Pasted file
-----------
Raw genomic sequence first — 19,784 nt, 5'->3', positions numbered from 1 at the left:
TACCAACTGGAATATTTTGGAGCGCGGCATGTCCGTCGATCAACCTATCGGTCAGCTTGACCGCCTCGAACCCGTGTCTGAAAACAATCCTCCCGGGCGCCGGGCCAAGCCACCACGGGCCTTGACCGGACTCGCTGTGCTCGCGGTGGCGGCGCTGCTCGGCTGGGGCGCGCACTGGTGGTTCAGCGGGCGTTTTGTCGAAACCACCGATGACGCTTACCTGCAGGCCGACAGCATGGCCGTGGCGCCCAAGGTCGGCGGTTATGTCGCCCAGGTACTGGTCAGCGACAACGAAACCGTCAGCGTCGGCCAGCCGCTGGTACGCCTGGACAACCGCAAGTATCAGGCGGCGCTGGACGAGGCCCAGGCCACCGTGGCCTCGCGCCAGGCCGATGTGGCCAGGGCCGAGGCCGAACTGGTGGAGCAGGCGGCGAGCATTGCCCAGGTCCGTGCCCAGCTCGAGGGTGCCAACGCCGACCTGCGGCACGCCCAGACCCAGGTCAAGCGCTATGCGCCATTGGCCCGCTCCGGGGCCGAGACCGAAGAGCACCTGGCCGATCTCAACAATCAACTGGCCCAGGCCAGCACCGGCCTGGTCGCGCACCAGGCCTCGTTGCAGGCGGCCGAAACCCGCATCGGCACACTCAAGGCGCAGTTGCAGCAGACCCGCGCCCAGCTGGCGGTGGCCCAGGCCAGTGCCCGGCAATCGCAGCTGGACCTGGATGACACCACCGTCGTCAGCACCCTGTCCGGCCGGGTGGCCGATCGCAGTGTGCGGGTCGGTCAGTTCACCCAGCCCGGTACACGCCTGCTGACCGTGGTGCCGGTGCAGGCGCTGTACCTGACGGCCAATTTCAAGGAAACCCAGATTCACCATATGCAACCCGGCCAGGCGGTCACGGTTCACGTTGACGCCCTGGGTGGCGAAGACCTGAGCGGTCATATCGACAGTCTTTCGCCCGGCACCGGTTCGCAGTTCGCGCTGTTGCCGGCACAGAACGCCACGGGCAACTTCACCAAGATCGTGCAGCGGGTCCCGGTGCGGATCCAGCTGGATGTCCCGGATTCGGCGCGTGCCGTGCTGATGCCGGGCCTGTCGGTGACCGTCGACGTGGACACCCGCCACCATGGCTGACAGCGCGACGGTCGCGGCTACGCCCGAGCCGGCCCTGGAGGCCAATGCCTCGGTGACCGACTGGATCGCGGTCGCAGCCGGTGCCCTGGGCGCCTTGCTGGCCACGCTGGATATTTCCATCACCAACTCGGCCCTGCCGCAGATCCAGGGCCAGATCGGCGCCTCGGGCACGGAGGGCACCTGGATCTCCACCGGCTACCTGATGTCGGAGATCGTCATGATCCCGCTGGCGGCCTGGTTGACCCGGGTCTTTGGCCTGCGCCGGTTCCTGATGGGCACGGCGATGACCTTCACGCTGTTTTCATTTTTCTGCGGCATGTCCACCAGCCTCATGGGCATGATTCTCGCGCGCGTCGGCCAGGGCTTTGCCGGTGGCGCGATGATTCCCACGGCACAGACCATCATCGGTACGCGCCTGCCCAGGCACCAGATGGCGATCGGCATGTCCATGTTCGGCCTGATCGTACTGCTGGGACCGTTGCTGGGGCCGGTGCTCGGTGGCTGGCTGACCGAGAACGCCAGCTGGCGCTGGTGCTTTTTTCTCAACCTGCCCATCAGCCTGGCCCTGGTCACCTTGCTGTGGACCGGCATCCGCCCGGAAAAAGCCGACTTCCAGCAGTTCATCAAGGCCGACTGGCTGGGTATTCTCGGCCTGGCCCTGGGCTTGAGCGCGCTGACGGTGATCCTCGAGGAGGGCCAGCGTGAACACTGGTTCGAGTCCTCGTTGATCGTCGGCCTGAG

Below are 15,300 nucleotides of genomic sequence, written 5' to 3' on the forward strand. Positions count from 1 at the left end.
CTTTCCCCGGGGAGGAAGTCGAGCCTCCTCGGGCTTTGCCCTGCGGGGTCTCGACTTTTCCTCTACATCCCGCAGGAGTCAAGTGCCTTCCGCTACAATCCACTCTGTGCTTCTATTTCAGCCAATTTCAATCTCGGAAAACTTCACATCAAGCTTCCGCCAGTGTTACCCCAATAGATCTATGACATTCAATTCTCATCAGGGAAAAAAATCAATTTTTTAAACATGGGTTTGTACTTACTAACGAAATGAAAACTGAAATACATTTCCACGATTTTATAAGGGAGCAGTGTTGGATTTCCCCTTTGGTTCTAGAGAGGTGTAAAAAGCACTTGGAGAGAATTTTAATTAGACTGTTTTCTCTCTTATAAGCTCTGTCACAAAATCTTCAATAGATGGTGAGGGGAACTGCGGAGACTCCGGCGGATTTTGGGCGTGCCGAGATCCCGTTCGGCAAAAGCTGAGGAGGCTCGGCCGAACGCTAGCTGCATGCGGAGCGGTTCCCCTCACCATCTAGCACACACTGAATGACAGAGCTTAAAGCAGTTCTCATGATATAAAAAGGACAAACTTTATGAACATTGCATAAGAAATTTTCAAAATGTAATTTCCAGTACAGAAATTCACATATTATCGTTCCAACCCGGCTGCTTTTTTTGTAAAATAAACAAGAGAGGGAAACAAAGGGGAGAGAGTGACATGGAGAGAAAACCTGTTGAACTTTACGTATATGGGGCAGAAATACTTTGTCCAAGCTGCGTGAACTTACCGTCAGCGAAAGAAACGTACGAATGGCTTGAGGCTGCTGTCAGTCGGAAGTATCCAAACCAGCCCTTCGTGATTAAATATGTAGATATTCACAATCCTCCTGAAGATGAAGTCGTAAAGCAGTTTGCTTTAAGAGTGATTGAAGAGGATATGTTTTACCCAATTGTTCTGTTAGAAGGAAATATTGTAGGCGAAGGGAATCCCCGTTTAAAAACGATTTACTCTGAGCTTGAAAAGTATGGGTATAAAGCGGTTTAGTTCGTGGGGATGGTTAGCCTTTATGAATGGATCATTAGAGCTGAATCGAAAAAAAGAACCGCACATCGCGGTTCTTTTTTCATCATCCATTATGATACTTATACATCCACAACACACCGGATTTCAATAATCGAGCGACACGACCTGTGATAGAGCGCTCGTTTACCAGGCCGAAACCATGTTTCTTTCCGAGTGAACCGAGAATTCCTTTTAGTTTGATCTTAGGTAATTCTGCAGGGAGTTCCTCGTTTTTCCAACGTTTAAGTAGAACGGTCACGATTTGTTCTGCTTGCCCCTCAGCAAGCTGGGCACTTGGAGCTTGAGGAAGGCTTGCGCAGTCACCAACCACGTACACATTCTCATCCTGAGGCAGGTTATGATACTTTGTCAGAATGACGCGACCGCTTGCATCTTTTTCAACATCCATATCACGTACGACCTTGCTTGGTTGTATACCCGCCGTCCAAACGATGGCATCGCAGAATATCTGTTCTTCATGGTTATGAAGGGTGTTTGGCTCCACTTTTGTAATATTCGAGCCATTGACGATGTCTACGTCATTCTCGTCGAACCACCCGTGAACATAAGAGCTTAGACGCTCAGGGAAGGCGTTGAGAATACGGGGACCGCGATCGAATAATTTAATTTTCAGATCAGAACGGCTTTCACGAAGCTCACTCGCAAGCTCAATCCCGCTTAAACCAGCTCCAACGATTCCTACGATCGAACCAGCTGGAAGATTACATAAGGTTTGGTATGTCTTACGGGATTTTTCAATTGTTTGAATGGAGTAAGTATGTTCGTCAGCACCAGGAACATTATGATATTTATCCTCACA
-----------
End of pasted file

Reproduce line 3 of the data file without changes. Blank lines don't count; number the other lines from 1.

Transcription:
Below are 15,300 nucleotides of genomic sequence, written 5' to 3' on the forward strand. Positions count from 1 at the left end.